Adaptive randomized trial designs that cannot be dominated by any standard design at the same total sample size

Research output: Contribution to journalArticlepeer-review

2 Scopus citations


Prior work has shown that the power of adaptive designs with rules for modifying the sample size can always be matched or improved by suitably chosen, standard, group sequential designs. A natural question is whether analogous results hold for other types of adaptive designs.We focus on adaptive enrichment designs, which involve preplanned rules for modifying enrollment criteria based on accrued data in a randomized trial. Such designs often involve multiple hypotheses, e.g., one for the total population and one for a predefined subpopulation, such as those with high disease severity at baseline. We fix the total sample size, and consider overall power, defined as the probability of rejecting at least one false null hypothesis. We present adaptive enrichment designs whose overall power at two alternatives cannot simultaneously be matched by any standard design. In some scenarios there is a substantial gap between the overall power achieved by these adaptive designs and that of any standard design. We also prove that such gains in overall power come at a cost. To attain overall power above what is achievable by certain standard designs, it is necessary to increase power to reject some hypotheses and reduce power to reject others. We demonstrate that adaptive enrichment designs allow certain power trade-offs that are not available when restricting to standard designs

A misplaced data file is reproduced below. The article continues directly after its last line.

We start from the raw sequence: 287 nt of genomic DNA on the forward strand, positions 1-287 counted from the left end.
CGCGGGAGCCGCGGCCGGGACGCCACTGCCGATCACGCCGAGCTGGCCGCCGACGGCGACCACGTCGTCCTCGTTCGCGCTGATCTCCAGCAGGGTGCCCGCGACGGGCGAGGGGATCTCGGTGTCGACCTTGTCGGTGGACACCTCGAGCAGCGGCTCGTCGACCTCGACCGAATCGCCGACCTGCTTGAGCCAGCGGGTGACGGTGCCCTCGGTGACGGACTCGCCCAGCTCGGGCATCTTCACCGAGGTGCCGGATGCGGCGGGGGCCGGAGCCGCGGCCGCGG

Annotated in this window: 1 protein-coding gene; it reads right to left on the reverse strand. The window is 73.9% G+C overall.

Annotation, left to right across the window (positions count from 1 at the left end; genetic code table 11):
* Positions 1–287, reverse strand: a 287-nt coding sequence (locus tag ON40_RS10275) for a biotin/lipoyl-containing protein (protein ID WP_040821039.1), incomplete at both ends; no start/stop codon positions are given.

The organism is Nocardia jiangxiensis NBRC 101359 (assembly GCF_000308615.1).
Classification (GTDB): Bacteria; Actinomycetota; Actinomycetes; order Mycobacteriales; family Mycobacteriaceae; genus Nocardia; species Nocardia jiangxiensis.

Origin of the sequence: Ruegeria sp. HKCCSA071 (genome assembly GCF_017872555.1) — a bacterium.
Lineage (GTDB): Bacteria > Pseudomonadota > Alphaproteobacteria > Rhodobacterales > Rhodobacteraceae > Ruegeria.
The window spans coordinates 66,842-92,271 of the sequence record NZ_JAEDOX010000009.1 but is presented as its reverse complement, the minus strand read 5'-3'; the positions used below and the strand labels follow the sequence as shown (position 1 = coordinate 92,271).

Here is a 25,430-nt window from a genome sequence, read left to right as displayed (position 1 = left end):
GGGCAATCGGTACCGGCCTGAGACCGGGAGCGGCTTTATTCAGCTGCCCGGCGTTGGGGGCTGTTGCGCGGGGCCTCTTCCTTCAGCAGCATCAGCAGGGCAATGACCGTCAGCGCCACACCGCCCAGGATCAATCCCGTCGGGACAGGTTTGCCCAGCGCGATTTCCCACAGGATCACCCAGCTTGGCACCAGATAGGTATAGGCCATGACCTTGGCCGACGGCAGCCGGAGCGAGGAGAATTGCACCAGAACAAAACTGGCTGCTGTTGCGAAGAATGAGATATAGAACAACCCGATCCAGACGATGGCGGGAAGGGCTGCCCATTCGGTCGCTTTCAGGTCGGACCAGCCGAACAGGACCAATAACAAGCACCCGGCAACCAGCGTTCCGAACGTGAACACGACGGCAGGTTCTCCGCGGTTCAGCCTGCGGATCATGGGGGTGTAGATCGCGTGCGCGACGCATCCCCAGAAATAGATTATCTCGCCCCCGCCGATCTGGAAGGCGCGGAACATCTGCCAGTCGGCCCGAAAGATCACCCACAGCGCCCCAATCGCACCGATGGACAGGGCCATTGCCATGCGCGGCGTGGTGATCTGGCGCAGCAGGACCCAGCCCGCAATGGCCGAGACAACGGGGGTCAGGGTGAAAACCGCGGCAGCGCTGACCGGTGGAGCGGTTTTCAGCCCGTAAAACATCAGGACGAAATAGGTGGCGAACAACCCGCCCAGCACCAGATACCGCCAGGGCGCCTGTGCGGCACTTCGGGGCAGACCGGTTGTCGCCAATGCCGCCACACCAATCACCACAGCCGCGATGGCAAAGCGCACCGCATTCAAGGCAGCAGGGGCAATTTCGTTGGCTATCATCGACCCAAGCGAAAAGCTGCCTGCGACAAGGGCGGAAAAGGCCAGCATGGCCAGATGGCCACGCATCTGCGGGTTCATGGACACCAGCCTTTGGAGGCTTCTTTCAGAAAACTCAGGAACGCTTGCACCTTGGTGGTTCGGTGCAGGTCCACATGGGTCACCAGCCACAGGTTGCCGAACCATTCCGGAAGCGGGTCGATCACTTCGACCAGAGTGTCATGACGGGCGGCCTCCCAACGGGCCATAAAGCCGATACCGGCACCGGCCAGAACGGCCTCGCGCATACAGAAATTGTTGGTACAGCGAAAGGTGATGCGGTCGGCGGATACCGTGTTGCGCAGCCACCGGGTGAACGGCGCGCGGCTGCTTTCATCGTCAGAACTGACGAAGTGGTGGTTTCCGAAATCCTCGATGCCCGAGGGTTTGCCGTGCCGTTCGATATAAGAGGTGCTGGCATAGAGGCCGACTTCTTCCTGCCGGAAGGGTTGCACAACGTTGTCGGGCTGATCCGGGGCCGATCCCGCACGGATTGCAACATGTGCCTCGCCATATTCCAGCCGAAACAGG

Original languageEnglish (US)
Pages (from-to)191-202
Number of pages12
Issue number1
StatePublished - Mar 1 2015


  • Adaptive enrichment design
  • Multiple testing procedure
  • Overall power

ASJC Scopus subject areas

  • Statistics and Probability
  • Mathematics(all)
  • Agricultural and Biological Sciences (miscellaneous)
  • Agricultural and Biological Sciences(all)
  • Statistics, Probability and Uncertainty
  • Applied Mathematics


Dive into the research topics of 'Adaptive randomized trial designs that cannot be dominated by any standard design at the same total sample size'. Together they form a unique fingerprint.

Cite this